Whether it’s Muslims trying to build a mosque or a crazy Christian threatening to burn a book, if we use fear and intimidation to rob our fellow citizens of their rights, it sets a very dangerous precedent. It will mean America is not a free country. It will mean the freedoms our military are supposedly fighting for are conditional and subjective. And it will mean the next right that could be taken away could very easily be your own.

, though he couldn’t tell you any of the victims’ names.
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Comments
  1. dylangreene says:

    But, what if I say fire in a crowded theater? Speech is a very complex subject, and definitely not black and white.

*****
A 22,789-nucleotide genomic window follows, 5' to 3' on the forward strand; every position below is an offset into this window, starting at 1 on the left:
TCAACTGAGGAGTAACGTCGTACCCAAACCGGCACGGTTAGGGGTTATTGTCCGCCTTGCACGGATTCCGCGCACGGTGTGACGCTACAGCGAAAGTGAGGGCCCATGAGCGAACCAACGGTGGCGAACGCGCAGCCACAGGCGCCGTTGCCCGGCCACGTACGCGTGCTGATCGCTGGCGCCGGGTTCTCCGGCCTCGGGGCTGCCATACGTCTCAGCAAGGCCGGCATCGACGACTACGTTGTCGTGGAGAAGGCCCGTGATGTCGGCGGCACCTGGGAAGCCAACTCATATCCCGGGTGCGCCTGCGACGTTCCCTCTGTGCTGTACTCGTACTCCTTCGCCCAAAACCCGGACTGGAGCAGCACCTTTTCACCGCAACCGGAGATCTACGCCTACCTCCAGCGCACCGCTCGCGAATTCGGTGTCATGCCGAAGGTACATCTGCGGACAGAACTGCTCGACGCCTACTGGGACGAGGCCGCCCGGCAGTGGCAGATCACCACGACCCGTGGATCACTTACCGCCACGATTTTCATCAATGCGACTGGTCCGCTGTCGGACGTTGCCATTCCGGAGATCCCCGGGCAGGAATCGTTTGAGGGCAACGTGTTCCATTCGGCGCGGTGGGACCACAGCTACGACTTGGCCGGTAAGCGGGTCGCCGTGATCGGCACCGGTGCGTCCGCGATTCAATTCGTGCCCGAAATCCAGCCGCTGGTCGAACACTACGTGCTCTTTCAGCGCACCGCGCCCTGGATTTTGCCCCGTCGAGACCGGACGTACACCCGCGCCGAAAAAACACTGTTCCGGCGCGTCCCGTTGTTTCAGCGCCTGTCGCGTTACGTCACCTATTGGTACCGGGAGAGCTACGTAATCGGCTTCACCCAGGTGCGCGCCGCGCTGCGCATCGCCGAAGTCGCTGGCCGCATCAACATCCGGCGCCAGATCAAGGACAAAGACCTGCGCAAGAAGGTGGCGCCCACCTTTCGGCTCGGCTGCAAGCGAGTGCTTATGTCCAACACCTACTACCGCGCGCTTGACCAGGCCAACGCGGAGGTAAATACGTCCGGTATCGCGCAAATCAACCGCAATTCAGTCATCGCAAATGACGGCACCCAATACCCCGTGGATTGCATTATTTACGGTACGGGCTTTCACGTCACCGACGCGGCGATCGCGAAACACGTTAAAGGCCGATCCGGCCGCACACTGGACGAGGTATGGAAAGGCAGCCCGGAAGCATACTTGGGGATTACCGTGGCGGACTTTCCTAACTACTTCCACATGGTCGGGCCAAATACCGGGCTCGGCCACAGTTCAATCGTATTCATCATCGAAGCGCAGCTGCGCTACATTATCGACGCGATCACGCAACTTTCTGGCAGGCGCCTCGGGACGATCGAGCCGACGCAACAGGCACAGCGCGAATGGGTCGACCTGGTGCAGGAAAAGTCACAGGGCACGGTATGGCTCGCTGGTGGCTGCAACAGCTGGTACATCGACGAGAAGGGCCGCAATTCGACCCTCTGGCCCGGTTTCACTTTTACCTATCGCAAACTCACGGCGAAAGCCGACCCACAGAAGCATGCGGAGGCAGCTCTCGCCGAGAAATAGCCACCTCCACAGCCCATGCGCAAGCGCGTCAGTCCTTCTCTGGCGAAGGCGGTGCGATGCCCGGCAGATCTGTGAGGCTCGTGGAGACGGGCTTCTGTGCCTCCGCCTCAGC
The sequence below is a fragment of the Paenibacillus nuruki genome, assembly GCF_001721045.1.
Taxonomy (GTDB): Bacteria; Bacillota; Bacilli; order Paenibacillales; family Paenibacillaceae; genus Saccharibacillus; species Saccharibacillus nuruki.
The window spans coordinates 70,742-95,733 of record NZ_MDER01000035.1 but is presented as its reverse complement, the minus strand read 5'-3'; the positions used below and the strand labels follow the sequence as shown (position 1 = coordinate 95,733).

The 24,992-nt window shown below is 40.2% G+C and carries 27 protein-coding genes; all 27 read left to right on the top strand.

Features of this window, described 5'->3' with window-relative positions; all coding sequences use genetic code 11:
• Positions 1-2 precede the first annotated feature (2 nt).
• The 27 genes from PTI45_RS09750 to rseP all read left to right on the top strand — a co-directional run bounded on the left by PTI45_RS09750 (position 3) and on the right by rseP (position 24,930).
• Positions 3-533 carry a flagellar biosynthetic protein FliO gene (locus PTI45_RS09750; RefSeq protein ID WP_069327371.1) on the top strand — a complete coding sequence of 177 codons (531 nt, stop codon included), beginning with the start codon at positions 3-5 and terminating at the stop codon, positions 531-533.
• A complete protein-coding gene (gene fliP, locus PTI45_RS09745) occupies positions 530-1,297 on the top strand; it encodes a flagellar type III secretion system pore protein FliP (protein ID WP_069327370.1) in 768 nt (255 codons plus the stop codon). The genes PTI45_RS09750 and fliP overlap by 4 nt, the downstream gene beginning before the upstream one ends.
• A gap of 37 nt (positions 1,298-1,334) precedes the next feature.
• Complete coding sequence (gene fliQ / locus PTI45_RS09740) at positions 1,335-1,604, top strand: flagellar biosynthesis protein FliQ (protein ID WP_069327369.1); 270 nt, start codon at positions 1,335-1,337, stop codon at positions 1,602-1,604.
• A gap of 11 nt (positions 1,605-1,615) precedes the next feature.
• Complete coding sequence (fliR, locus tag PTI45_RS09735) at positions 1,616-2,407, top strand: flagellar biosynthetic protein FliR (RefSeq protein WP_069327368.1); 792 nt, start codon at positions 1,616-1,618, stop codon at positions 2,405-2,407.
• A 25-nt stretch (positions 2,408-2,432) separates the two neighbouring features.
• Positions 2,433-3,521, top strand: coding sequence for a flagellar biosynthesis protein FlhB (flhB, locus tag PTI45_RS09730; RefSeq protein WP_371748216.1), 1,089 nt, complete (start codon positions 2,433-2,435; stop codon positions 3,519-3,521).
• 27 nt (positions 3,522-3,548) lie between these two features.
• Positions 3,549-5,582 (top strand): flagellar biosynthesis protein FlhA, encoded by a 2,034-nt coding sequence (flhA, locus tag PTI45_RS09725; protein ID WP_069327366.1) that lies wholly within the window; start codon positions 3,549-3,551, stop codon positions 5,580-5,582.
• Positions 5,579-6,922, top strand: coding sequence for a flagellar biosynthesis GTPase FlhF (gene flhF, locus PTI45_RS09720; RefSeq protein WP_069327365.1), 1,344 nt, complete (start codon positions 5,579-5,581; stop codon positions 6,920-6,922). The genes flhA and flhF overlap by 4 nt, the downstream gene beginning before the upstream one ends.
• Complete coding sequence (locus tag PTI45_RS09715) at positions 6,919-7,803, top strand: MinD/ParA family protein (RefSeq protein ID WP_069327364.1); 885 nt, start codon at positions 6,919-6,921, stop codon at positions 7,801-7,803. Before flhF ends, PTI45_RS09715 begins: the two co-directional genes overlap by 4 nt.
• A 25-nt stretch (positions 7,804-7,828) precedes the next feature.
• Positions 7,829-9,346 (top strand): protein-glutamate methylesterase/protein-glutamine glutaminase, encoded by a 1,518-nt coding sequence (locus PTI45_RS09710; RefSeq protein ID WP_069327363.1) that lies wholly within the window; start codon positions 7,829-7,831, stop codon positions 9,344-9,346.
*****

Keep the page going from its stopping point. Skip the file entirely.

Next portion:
I personally believe that we should retain the freedom of speech, but we should begin to take responsibility for what we say; and that seems to be happening less and less often.

    It’s actually kind of scary if you look at things like the genocide in Rwanda and the propaganda in WWII; you’ll find that words are actually more powerful than we give them credit for.

    “Sticks and stones may break your bones, but words can sometimes kill you” in the words of Dr. Philip Zimbardo, who created the Stanford Prison Experiment. People in power have a tremendous ability to mold people’s behaviors; much more so than we like to think.

    I cannot accept the notion that this is a black and white because of that. This is not to say that I should decide what is said and what isn’t, but it’s something we should think about. How powerful are our words?